Injection molding standards are not really known to many customers, and they are unsure where to find them. The Society of the Plastics Industry provides an excellent resource for this infor¬mation entitled Standards and Practices of the Injection Molding Industry.
Much of what a customer expects from a molding company should be determined even before a customer visits the facility. Examples of what should be identified include expected quality standards, types of materials required, an¬nual volume requirements, type of secondary operations needed, procurement policy for tools, special packaging requirements, and a timetable for production (and prototype if needed).
After these are identified, the customer tries to match his or her requirements to the molder’s capabilities, resources, and strategies. If there is a match, a visit can be arranged. If not, the molder may be willing to suggest a different vendor meet the customer’s requirements. This helps to foster good working relationships for any future opportunities and provides some excellent word-of-mouth advertising.
One method for determining compliance to accepted industry standards is benchmarking. While benchmarking results should preclude previously determined marketing and management strategies, they can be used to find new opportunities. A good source of benchmarking data is the monthly Injection Molding Magazine. Other sources are local government publications and studies and worldwide annual data from the Society of the Plastics Industry.
Benchmarking can be used to see how one company compares with other companies in a certain specialty area. For example, if the percent of parts scrapped internally at a company is greater than the industry standard compared to the total number of parts produced, benchmarking results will reveal that fact. Positive bench-marking results will show that the management practices are proper and moving in the right direction.
Quality and Environmental
There are many standard quality procedures and tests that the injection molding industry has adopted. These include the melt flow index as a material flow indicator, moisture analysis, and/or dew point measurement to determine the moisture content of raw materials and certification requirements for incoming and outgoing materials and products. The most commonly recognized standards are the ISO 9000 quality standard and the ISO 14000 environmental standard.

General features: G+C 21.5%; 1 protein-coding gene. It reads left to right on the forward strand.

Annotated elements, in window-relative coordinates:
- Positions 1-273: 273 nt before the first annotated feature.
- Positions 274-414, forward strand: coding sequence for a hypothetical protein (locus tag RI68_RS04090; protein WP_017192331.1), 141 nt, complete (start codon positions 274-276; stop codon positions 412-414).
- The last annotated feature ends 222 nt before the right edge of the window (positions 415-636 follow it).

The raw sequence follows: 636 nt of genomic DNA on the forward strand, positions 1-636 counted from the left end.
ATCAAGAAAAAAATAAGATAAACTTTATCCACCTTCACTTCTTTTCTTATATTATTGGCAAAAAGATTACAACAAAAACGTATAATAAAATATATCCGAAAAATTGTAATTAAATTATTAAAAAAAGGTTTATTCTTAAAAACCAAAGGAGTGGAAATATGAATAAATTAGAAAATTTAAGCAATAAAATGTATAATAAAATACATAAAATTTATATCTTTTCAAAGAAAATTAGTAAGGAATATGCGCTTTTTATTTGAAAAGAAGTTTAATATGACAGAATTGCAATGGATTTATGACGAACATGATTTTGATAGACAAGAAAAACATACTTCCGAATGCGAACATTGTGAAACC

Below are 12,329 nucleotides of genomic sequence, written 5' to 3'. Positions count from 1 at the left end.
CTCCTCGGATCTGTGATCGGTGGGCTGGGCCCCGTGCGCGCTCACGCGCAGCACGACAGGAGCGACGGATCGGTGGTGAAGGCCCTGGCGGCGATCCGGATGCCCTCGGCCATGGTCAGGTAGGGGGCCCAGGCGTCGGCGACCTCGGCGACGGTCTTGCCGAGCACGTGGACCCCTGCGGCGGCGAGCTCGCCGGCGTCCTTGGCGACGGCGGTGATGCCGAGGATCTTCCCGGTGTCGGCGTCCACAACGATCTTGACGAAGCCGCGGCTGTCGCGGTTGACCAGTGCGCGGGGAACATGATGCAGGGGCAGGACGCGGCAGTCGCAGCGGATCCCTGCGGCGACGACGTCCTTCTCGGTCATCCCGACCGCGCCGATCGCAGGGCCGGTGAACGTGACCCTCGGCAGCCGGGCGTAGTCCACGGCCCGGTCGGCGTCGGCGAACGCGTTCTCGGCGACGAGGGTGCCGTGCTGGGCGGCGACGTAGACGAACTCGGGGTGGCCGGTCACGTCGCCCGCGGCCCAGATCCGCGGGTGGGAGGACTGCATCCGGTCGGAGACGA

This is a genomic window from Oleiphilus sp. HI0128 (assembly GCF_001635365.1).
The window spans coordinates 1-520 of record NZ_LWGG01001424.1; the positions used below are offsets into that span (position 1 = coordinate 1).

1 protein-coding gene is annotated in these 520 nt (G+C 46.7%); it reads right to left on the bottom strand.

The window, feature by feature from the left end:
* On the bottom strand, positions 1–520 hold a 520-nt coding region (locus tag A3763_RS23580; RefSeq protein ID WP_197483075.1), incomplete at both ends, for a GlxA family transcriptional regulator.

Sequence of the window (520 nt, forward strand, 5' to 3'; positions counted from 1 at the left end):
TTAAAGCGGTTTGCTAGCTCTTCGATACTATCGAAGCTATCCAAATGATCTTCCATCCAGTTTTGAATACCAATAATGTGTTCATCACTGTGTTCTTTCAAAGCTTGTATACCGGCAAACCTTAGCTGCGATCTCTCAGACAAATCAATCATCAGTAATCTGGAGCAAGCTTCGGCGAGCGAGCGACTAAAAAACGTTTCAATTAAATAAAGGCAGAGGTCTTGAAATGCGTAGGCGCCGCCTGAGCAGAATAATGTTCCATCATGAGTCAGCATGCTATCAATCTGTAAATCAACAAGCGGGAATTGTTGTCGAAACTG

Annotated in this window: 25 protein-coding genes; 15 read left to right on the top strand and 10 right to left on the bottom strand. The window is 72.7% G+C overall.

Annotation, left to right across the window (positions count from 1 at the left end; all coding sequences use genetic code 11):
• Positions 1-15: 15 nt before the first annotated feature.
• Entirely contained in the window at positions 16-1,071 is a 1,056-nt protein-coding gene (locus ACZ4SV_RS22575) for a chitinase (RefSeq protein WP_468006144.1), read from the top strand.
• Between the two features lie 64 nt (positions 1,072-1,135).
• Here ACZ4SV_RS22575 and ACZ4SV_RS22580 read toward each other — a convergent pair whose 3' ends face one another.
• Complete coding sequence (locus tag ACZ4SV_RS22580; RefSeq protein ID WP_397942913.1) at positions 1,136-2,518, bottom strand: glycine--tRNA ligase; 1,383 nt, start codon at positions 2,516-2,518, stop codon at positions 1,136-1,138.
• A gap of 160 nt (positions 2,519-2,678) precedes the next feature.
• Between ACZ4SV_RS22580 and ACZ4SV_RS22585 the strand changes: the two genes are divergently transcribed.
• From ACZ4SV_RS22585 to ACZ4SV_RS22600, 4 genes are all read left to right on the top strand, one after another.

Customers are so adamant about quality and environmental standards compliance that consumers and the government are mandating adherence to rigid standards in these areas. The entire supply chain is affected; products can only be as quality and environmentally excellent as the vendors supplying those products.
Therefore, a molder should demand compliance from material suppliers, moldmakers, and any other vendor used. Compliance with quality and environmental standards will help reduce liability in product failure or environmental disasters and provide an image of the good corporate citizenry for the company and the industry.
EMP can play a major role in gaining allegiance from employees, vendors, customers, and suppliers by providing tactical programs that foster cooperation, opportunity, and prosperity.
Each molder should recognize the value of their employees and treat them accordingly. EMP offers more than standard wages and benefits; it offers bonus programs, annual awards, and recognition programs for employees of all levels.
Most companies invest some money in training, but on-site training of floor personnel is more effective than off-site management and supervisory staff training. Even so, floor employees are the ones who most benefit from a training program and are the most important. A significant majority of resources that are spent on training should go to lower-level personnel. All training programs should include certificates of completion, as employees well receive them.
All quality programs should have copies of these in employee files, so they are proof of compliance.
Considering employee welfare must consider the workplace environment. Employees need to work in an inviting and comfortable environment. Many molding shops use air conditioning and humidity controls to maintain a constant environment for equipment and mold machines. Employees are also more likely to attend work and be more productive in a comfortable work environment.
An EMP employee must answer the following question: Would an employee enjoy working here every day? This is the best indicator of whether or not the work environment is acceptable.